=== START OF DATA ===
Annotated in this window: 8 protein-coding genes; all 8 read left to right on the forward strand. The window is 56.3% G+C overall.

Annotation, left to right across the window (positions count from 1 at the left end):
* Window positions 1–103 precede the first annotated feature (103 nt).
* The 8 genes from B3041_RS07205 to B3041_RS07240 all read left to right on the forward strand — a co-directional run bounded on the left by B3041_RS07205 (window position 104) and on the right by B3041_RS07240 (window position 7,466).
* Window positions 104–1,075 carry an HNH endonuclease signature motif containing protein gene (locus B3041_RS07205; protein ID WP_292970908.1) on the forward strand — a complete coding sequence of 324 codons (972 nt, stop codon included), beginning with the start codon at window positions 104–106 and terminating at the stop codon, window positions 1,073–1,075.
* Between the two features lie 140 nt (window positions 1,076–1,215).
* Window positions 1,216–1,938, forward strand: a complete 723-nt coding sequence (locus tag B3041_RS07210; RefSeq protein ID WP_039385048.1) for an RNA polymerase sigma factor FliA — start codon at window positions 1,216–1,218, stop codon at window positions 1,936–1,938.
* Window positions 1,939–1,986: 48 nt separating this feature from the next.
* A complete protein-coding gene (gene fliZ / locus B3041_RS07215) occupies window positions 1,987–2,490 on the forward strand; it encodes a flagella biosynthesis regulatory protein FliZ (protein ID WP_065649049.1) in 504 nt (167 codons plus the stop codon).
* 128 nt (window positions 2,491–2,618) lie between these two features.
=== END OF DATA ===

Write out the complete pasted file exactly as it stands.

Annotated in this window: 8 protein-coding genes; all 8 read left to right on the forward strand. The window is 56.3% G+C overall.

Annotation, left to right across the window (positions count from 1 at the left end):
* Window positions 1–103 precede the first annotated feature (103 nt).
* The 8 genes from B3041_RS07205 to B3041_RS07240 all read left to right on the forward strand — a co-directional run bounded on the left by B3041_RS07205 (window position 104) and on the right by B3041_RS07240 (window position 7,466).
* Window positions 104–1,075 carry an HNH endonuclease signature motif containing protein gene (locus B3041_RS07205; protein ID WP_292970908.1) on the forward strand — a complete coding sequence of 324 codons (972 nt, stop codon included), beginning with the start codon at window positions 104–106 and terminating at the stop codon, window positions 1,073–1,075.
* Between the two features lie 140 nt (window positions 1,076–1,215).
* Window positions 1,216–1,938, forward strand: a complete 723-nt coding sequence (locus tag B3041_RS07210; RefSeq protein ID WP_039385048.1) for an RNA polymerase sigma factor FliA — start codon at window positions 1,216–1,218, stop codon at window positions 1,936–1,938.
* Window positions 1,939–1,986: 48 nt separating this feature from the next.
* A complete protein-coding gene (gene fliZ / locus B3041_RS07215) occupies window positions 1,987–2,490 on the forward strand; it encodes a flagella biosynthesis regulatory protein FliZ (protein ID WP_065649049.1) in 504 nt (167 codons plus the stop codon).
* 128 nt (window positions 2,491–2,618) lie between these two features.